In 1937, Franklin Delano Roosevelt reminded American citizens that “The test of our progress is not whether we add more to the abundance of those who have much; it is whether we provide enough for those who have too little.” Roosevelt’s words, as well as the concern he demonstrates about widespread socioeconomic inequality, are as applicable now as they were 80 years ago, for both the United States and the global community.
One of the most prevalent injustices that plagues not only America, but the world as a whole, is the massive socio-economic disparity that defines today’s global landscape. According to the U.S. Census Bureau, over 43 million Americans were in poverty as of 2015. Worldwide, extreme poverty is a reality for 1.6 billion. At the same time, 50 percent of the entire world’s wealth is in the hands of the top one percent of the socio-economic hierarchy, whereas the bottom half of the global population holds just one percent; that gap is only continuing to expand.
There are two primary ways in which society can move towards addressing the issue of worldwide socio-economic inequality: first, by establishing the right to adequate housing, and second, by promoting universal education.
Access to adequate housing is a prerequisite to the rights to work, healthcare, social security, vote, privacy, and education. Without a place of residency, people are severely limited in terms of what they can access in order to improve their socioeconomic standings. The lack of safe and secure housing perpetuates poverty and homelessness, which in turn widens the wealth gap by fueling a vicious cycle of income inequality and poor quality of life. Providing access to stable places of residency creates the environment necessary for household level socioeconomic security and growth by enabling the socioeconomically disadvantaged to access other societal needs. Because of this, implementing the right to adequate housing is essential to escaping the poverty trap.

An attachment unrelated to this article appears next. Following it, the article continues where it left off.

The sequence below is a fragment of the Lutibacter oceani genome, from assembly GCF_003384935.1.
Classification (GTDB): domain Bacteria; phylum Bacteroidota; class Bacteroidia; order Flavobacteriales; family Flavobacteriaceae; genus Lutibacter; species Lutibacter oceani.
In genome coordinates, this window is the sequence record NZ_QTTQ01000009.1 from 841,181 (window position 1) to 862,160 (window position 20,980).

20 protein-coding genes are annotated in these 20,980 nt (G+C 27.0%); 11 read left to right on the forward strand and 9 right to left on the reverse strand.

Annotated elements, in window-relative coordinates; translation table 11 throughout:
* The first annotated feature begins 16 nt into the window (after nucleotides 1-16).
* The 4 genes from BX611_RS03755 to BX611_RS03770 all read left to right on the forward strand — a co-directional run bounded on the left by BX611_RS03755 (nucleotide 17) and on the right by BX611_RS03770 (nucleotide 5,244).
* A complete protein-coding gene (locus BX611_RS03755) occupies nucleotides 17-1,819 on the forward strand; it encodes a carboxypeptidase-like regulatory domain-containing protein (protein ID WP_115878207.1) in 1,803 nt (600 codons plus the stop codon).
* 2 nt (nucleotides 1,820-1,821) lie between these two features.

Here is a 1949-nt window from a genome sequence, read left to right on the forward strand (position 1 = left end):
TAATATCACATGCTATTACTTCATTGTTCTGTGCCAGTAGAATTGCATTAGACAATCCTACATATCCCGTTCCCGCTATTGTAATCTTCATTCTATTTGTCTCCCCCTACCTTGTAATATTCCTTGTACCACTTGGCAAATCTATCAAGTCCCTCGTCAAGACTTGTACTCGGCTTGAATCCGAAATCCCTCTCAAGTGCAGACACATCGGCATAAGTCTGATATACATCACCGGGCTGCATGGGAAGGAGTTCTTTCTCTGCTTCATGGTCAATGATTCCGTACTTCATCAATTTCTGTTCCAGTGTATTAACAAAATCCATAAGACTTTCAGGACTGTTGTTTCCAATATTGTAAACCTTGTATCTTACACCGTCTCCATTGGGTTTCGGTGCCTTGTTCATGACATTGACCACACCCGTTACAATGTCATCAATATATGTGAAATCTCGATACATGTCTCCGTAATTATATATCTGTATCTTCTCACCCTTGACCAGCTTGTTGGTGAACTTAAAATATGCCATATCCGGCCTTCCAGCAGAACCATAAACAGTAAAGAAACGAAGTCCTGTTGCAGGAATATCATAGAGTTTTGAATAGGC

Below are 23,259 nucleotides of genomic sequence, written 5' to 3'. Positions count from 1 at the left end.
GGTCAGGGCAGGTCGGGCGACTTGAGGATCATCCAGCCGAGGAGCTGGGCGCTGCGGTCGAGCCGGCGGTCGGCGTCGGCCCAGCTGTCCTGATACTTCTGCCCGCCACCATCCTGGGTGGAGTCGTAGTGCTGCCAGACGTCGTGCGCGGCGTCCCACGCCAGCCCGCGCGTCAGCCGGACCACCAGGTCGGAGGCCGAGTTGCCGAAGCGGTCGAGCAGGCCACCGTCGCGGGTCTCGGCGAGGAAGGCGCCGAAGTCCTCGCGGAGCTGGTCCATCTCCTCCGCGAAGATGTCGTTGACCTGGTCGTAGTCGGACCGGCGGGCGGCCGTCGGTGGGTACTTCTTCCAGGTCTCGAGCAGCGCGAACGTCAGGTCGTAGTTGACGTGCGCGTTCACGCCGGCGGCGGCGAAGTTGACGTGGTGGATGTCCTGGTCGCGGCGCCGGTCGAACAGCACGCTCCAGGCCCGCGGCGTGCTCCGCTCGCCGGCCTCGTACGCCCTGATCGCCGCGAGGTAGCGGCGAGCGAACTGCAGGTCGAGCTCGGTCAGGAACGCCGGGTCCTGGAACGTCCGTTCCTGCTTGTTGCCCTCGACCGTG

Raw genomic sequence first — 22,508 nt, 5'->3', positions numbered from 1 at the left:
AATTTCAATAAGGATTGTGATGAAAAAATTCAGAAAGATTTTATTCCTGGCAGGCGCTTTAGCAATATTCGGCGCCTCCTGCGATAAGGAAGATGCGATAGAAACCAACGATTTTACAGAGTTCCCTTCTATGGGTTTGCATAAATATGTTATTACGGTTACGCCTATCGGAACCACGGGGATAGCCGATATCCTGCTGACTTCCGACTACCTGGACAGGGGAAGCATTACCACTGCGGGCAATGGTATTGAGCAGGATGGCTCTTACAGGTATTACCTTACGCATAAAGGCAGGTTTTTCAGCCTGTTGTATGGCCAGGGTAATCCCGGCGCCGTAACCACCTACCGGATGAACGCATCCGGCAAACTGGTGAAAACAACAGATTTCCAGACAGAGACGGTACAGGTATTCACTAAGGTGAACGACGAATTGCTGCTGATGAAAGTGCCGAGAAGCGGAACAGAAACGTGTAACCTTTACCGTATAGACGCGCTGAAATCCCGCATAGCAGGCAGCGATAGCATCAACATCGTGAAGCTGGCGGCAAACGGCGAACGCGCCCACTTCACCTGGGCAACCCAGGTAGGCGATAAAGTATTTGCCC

In addition to adequate housing, providing quality education to disadvantaged populations is critical to bridging the world’s wealth gap. Access to higher education directly increases socio-economic mobility, and is thus a first step to addressing systemic poverty. Because it is fundamentally linked to economic security, education of all levels – primary, secondary, tertiary, and beyond – is key to unlocking the cage of income inequality . By extending more education opportunities to lower-income families throughout the world, it is possible to grant access to greater economic stability and thus maximize social justice. Inclusivity in quality education is vital to the development of a solution to the global wealth gap; it is central to creating a more economically equal future.
The worldwide issue of socioeconomic inequity is by no means one that is simple to solve; however, access to housing and education are critical steps in the right direction. The world has experienced incredible growth over the course of the last century; this progress ought to be reflected in the way in which we respond to the injustice of socioeconomic disparity. Today’s world is characterized by an ever-increasing divide between the top one percent and the rest of the population; today, it is time to bridge that gap.
written for SVR Teen Essay Contest 2017